Fri 25 Jm2 1435 - 25 April 2014
142392

Will persisting in sin lead to kufr of indifference?

Can some kinds of persisting in sin lead to kufr of indifference? We hope that you can give us the names of some books that deal with this subject.
Do some kinds of persisting in sin lead to regarding sin as permissible?.

Praise be to Allaah.

Kufr of indifference was defined by Ibn al-Qayyim (may Allah have mercy on him) as follows: 

Kufr of indifference means turning away with one's hearing and one's heart from the Messenger, neither believing him nor disbelieving him, neither loving and supporting him nor hating him and opposing him, and not caring about what he brought at all.

End quote from Riyaad al-Saaliheen, 1/346 

He also said:

Pure kufr of indifference means not paying attention to what the Messenger brought, neither loving and supporting him nor hating and opposing him; rather one is indifferent about both following him and opposing him. Miftaah Dar al-Sa‘aadah, 1/94 

It was defined by Shaykh Muhammad ibn ‘Abd al-Wahhaab (may Allah have mercy on him), who listed it among the things that nullify Islam, as follows:

… Turning away from the religion of Allah, may He be exalted, and not learning it or acting upon it. End quote. 

What Ibn al-Qayyim (may Allah have mercy on him) was speaking about was a kind of indifference which is the attitude of the kaafir, which prevents him from entering Islam; what Shaykh Muhammad ibn ‘Abd al-Wahhaab (may Allah have mercy on him) was speaking about has to do with the kaafir, which prevents him from following Islam in terms of learning it and acting upon what he learns. It may also have to do with the Muslim, in which case it amounts to apostasy from Islam, hence he regarded it as being one of the things that nullify Islam.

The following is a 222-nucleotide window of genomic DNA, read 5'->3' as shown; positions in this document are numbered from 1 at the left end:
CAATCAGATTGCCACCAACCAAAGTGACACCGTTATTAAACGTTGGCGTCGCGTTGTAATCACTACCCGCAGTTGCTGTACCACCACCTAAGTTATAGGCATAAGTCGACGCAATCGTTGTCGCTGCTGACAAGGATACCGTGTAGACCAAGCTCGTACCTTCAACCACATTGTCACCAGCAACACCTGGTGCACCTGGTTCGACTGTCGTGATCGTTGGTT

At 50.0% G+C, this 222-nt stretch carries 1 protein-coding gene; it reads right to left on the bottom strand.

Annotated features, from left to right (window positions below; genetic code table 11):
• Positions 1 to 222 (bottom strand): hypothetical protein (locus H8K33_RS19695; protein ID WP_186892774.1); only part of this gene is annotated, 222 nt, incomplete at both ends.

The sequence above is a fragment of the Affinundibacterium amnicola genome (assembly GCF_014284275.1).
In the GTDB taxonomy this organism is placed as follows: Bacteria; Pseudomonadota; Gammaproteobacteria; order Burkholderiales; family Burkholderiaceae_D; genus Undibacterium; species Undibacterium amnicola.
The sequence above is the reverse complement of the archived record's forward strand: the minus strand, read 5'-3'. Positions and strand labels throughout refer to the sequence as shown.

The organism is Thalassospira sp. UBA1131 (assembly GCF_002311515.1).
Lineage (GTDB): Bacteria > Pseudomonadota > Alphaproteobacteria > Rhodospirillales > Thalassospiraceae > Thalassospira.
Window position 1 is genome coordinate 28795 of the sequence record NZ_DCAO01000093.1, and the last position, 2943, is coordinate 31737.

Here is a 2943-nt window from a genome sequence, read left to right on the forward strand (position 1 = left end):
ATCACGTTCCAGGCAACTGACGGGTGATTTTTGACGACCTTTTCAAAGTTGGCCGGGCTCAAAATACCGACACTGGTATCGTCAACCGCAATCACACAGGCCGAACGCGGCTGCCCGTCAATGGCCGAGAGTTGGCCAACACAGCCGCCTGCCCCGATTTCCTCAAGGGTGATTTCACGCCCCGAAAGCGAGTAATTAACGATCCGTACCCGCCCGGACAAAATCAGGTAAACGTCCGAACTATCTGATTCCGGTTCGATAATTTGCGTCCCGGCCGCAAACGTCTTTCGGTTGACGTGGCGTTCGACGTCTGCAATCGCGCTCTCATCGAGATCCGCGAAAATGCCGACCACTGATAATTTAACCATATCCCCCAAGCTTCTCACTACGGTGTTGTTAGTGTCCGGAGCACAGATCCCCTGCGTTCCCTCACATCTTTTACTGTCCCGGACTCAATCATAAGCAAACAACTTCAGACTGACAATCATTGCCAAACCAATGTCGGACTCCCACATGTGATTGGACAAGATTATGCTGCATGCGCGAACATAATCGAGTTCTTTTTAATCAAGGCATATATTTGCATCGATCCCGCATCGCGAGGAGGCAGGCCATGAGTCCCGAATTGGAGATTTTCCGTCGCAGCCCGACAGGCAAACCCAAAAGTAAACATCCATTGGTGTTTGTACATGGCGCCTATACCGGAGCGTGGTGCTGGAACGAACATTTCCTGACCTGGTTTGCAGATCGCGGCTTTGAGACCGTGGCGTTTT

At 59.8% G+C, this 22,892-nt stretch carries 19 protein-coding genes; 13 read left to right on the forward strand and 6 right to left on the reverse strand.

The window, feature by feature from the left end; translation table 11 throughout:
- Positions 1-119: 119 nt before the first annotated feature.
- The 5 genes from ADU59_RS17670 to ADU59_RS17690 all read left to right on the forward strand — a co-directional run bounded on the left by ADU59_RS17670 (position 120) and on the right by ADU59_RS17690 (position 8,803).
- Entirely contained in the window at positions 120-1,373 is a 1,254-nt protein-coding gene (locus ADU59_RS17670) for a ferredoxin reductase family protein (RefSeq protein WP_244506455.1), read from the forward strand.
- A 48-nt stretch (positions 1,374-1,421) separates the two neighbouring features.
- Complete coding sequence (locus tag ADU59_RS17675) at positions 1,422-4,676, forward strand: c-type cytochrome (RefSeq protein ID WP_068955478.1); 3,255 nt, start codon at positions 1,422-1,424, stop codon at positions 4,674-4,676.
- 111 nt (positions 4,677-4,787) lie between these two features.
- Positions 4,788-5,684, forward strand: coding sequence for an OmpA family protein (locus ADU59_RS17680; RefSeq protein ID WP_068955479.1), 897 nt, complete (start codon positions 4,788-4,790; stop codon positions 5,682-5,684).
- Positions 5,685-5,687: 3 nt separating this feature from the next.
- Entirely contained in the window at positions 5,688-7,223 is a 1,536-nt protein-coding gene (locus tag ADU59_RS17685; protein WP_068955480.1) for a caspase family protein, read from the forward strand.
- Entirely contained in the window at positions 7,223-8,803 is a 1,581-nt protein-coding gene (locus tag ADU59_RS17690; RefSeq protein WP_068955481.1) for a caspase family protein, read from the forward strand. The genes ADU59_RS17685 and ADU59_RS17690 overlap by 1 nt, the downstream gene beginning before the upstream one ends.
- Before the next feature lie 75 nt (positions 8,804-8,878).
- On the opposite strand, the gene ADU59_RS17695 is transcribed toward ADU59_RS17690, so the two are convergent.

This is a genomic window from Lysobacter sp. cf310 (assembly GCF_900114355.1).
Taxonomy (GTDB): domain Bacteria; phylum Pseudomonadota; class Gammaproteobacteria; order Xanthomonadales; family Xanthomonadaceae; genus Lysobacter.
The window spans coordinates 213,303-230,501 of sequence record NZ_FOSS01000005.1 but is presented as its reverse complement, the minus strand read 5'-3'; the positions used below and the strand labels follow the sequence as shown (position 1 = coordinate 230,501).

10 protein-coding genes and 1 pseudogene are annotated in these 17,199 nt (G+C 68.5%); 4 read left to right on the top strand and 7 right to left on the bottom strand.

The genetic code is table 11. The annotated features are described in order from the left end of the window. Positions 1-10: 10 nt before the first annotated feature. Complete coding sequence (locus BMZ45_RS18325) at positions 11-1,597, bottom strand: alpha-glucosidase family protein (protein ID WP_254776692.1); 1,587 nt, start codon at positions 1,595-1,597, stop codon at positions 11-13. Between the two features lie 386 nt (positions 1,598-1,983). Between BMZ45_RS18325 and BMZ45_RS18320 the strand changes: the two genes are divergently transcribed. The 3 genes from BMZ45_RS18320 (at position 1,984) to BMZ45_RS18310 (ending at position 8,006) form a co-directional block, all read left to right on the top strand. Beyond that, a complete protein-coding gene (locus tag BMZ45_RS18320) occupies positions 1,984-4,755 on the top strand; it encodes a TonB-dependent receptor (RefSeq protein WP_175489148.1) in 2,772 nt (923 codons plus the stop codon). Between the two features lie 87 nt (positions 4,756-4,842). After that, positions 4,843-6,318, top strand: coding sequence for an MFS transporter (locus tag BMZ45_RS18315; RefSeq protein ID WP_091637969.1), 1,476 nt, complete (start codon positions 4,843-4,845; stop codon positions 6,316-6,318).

This thing that nullifies Islam has nothing to do with persisting in sin, which is less serious than shirk and kufr. We do not know of any way in which persisting in sin can be regarded as kufr. 

What Ahl al-Sunnah wa’l-Jamaa‘ah believe is that the one who persists in sin is a faasiq (evildoer), not a kaafir (disbeliever), and that none of the people of the qiblah (Muslims) can be deemed a kaafir because of any sin less than shirk so long as he does not regard it as permissible. 

Regarding haraam things as permissible is of two types: 

1.     Regarding what is haraam as halaal openly, such as stating clearly that what is haraam is halaal. A person becomes a kaafir thereby both outwardly and inwardly.

2.     Regarding what is haraam as halaal inwardly, such as believing that everything that is haraam according to consensus is halaal, without having any reason to be confused about this issue, but without stating that clearly and openly. In this case a person becomes a kaafir with regard to what is between him and Allah, but the rulings on being a Muslim apply to him outwardly, because his kufr is not obvious. In this case he is like the hypocrite who is inwardly a kaafir although he appears to be a Muslim. 

Persisting does not indicate that a person thinks something haraam is halaal. How many sinners have been overwhelmed by desires, so they persist in committing sin, but they believe that it is haraam and hate it in their hearts.